The Proposal of John Reynolds - by Dr. C. Matthew McMahonArticles on Puritan Worship and the Regulative Principle
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Out of the year 1611 one of the most beloved and widely used translations of the Bible emerged, The King James Version. Since then, the King James Version has long been admired throughout the centuries. It seems there is an attraction to its poetical arrangement and uplifting tone of phraseology. Most people are convinced that the language used, which is sixteenth century English, could actually be the most beautiful sounding language of all. But where did this beloved treasure come from? Who wrote it? Was it a man named King James? Was he actually a king? It may be helpful to understand the answers to these questions for our personal edification and help to others. As to not belabor these questions, let us find out what the real story is behind this version of the Bible.
The King James Version was born out of a need to still the voices of godly ministers who relied heavily on the Geneva Bible and the exceptionally well written notes in the margins which taught that Christians should not obey corrupt Kings who ordered them to obey even in wicked instances. The Bishop’s Bible, the Great Bible, the Tyndale Bible and the Coverdale Bible could be found in various churches, yet for a generation they had not been revised nor had they been reprinted. The Geneva bible has been the favorite of Puritans for 50 years, and found its final revision in 1599. King James, though, being the wicked man he was, did not want the notes of the Geneva Bible circulated as far and wide as they had. He desired another translation to be made without notes.
When Queen Elizabeth died, on March 24, 1603, the crown of England passed to a man named James I, who had already worn the crown of Scotland for thirty-seven years as James VI. Some months after his coming to England, James summoned a conference of churchmen and theologians at Hampton Court “for the hearing, and for the determining, things pretended to be amiss in the church”. Nothing much came about from the Hampton Court conference, which was held in January of 1604, except (and a notable exception it was) the resolution that a translation should be made of the whole Bible. This new translation was to be as close to original Hebrew and Greek as it could possibly come. Then from the point of completion, this new Bible was to be used in all the churches as its’ approved text. But why? The Geneva Bible had served the reformational mind-set with great fervor. Why did James want another translation made?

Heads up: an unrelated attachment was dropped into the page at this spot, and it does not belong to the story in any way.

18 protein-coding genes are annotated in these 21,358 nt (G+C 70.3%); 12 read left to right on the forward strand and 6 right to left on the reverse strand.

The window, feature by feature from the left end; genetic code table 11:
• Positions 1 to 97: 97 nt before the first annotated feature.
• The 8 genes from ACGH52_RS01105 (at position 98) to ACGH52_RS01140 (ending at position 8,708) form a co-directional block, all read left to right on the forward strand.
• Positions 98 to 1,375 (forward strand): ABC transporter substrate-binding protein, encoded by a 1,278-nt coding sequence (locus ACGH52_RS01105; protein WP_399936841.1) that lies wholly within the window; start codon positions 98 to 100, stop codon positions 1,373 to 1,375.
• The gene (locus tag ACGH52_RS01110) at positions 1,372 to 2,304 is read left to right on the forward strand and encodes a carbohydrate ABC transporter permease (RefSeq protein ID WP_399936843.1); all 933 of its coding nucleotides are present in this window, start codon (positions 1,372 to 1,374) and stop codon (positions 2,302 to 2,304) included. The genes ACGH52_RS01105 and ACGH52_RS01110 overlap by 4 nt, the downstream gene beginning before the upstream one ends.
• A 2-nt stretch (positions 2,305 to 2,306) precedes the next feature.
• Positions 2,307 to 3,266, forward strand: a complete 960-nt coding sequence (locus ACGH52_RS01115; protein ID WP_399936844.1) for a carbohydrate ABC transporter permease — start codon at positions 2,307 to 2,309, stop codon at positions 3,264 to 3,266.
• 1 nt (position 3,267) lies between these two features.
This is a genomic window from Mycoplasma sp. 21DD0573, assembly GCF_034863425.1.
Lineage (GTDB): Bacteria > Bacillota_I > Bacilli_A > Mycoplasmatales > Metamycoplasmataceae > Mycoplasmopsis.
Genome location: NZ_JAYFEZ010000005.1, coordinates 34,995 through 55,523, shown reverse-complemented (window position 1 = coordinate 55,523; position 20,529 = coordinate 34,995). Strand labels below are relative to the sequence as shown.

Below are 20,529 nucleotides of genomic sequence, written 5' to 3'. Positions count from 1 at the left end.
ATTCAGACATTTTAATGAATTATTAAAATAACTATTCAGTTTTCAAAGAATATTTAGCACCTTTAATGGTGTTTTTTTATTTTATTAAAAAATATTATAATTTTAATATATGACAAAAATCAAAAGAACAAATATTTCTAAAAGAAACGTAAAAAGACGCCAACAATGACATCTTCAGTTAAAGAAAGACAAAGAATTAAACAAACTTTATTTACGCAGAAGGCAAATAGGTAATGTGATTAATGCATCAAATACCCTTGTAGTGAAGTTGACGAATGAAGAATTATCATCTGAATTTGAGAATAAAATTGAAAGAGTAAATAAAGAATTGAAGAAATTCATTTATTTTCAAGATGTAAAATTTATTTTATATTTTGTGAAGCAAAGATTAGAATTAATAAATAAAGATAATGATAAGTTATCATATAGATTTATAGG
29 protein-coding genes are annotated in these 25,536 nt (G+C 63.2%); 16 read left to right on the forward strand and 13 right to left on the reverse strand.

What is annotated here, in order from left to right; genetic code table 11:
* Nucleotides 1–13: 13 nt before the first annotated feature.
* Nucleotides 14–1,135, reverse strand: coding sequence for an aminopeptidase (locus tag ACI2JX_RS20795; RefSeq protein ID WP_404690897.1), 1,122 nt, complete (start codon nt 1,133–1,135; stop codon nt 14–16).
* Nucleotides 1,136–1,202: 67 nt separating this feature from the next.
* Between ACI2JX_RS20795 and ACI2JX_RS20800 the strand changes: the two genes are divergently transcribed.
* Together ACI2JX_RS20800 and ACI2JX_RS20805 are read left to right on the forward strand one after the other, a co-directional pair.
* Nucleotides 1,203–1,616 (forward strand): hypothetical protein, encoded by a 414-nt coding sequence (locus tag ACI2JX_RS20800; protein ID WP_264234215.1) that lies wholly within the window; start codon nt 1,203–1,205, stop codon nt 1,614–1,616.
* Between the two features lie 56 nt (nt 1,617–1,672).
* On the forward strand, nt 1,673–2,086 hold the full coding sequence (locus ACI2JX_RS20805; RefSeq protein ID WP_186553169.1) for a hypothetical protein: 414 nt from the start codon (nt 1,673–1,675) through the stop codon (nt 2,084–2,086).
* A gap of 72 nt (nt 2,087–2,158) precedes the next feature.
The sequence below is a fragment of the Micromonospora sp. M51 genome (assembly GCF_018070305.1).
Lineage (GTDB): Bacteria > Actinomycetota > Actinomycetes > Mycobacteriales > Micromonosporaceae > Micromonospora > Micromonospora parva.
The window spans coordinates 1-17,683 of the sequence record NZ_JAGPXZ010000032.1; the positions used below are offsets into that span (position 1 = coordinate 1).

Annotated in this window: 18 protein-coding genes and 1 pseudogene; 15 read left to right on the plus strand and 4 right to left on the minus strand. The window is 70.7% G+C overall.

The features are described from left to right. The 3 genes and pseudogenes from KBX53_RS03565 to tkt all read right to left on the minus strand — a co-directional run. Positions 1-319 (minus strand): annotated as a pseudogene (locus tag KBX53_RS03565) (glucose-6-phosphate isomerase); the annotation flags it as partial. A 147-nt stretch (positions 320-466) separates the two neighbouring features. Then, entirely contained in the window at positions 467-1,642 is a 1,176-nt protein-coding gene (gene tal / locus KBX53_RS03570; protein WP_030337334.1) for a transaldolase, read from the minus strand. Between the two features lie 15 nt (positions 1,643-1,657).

Three reasons prompted King James I to make a new translation. One reason was the “back to the Bible” movement trying to recapture the true meaning of scripture as a result of the Reformation, and the King desired to ride that soap box as a way to “identify with the people” as best he could. The second reason was the scholarship which was beginning to become prominent during the Renaissance. Being a King during the reign of scholarship was always something that has been noted in history. It was another way King James would be “remembered.” Thirdly, the King detested the current bible. The most beloved bible was the Geneva Bible. It was the favorite of Puritans and almost every home had one. But the Geneva Bible had something the other bibles had not previously had – extensive notes reflecting reformation thought. This was dangerous to the King because of his immoral lifestyle. (He was a very corrupt king, and a sodomite as well.) The Geneva Bible extensively spoke against corrupt kings. King James did not favor this at all. So he desired a new translation without notes.
The proposal for a new translation came from Dr. John Reynolds, President of Corpus Christi College at Oxford, a leader of the Puritan side in the Church of England, and one of the greatest scholars of his day. Reynold’s proposal caught King James’ fancy and he set in order the machinery to bring about the translation. King James himself took a leading part in organizing the work of translation. Six panels of translators, (54 in all), had the work divided up between them; the Old Testament was entrusted to three panels, the New Testament to two, and the Apocrypha to one. Two of the panels met at Oxford, two at Cambridge, and two at Westminster. The qualifications of the King’s translators and the guide rules set up assured the best revision possible at the time. Some of the guide rules for format were as follows: “it was laid down that the old ecclesiastical words were to be kept, (“church” and not “congregation” for example). Marginal notes were to be used only to explain Hebrew and Greek words, and to draw attention to parallel passages. Words necessary to complete the sense of meaning were to be printed in distinctive type. The existing chapter and verse divisions were to be retained, and new headings were to be supplied for the chapters.” Some of the workers died before the completed text and others were found to replace them. A letter speaks of fifty-four translators, however, only forty-eight names have been preserved.
What ancient texts did they work with? They had the Complutensian Polygot of 1517, published at Complutum, now in Alcala de Hanares, Spain, and they had the Antwerp Polygot, 1569-1572. These gave the Hebrew and Greek texts with versions in other tongues added. Of course they had the Latin Vulgate, though that was suspect because it was popish and uninspired. With some fragments of early church scrolls, they had countless comments by the early church fathers and ancient scholars. Often they referred to Saint Chrysostom, (347-407 A.D.), whose works Sir Henry Saville had begun to edit, with the help from Andrew Downes and John Bois. Another reference authority was the Geneva scholar, Theodore Beza, (1519-1605 A.D.).